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Abstract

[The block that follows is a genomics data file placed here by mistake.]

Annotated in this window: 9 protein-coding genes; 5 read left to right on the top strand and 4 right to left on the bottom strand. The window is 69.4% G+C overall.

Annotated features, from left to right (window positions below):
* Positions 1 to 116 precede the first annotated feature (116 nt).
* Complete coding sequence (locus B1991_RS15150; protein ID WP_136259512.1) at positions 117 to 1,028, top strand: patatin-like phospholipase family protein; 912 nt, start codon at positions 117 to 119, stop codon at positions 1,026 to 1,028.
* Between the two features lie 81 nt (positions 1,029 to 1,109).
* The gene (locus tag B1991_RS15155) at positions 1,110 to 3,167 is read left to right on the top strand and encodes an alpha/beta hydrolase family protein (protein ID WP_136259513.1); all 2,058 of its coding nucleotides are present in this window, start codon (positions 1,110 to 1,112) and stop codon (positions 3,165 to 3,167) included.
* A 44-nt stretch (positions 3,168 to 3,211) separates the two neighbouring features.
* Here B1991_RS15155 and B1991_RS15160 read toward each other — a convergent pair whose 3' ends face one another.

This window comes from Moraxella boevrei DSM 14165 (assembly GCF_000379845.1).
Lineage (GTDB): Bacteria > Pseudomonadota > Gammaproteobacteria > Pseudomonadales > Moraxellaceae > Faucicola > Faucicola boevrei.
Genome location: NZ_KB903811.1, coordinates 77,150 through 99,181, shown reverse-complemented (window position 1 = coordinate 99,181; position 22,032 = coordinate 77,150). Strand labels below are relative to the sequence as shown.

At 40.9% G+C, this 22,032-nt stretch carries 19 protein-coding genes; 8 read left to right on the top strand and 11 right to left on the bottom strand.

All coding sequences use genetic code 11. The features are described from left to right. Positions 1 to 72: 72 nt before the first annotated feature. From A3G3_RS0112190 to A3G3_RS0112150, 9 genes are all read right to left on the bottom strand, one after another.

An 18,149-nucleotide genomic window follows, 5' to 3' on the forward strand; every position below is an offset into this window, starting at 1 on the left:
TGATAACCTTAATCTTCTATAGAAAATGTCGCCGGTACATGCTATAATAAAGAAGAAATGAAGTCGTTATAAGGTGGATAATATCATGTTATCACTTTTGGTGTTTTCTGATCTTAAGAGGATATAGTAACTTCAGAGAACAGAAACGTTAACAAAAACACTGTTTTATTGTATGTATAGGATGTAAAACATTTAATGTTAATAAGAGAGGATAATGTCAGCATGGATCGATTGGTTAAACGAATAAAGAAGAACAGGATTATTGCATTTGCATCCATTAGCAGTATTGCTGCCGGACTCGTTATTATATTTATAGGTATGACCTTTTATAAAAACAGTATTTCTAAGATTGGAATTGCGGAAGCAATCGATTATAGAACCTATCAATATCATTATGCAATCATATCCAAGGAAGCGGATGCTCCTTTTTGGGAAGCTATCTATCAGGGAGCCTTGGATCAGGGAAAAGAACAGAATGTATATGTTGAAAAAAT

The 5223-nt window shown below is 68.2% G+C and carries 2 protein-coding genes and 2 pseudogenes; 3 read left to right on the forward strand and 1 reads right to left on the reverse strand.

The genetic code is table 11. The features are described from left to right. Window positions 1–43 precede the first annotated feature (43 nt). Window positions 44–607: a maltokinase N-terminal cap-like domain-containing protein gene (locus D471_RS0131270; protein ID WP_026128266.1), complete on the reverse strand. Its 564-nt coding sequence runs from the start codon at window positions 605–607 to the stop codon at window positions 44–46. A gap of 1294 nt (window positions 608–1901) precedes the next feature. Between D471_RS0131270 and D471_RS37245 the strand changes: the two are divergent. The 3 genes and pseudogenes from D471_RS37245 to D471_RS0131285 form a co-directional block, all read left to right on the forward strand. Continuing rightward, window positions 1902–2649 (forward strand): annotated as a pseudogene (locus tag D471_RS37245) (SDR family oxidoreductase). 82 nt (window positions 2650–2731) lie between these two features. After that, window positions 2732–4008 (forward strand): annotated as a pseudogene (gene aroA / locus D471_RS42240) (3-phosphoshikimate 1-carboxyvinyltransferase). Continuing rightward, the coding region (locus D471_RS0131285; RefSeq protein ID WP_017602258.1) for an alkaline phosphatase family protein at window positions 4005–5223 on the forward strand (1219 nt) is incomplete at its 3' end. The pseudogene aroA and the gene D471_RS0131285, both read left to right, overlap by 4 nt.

Striving toward goals is associated with higher levels of subjective well-being; however, many potential roadblocks to goal achievement exist. The current study extends the understanding of goal regulation processes in its examination of the relationships between dispositional and situational goal adjustment to a profound stressor and their associations with psychological adjustment. Women (N = 103; M age = 57.2 years; 82% Caucasian) with metastatic breast cancer completed semistructured interviews and self-report measures at study entry and 3 months later. Measures of dispositional and situational goal reengagement were significantly correlated, but dispositional and situational goal disengagement were unrelated. Greater dispositional and situational goal disengagement abilities were associated with fewer cancer-related intrusive thoughts at Time 1. Dispositional and situational reengagement were positively associated with life satisfaction and sense of purpose and negatively associated with depressive symptoms at Time 1. However, greater initial situational goal disengagement predicted an increase in depressive symptoms over time. Both how an individual typically responds to goal blockage, as well as how an individual is currently responding to a specific blocked goal, appear related to psychological adjustment.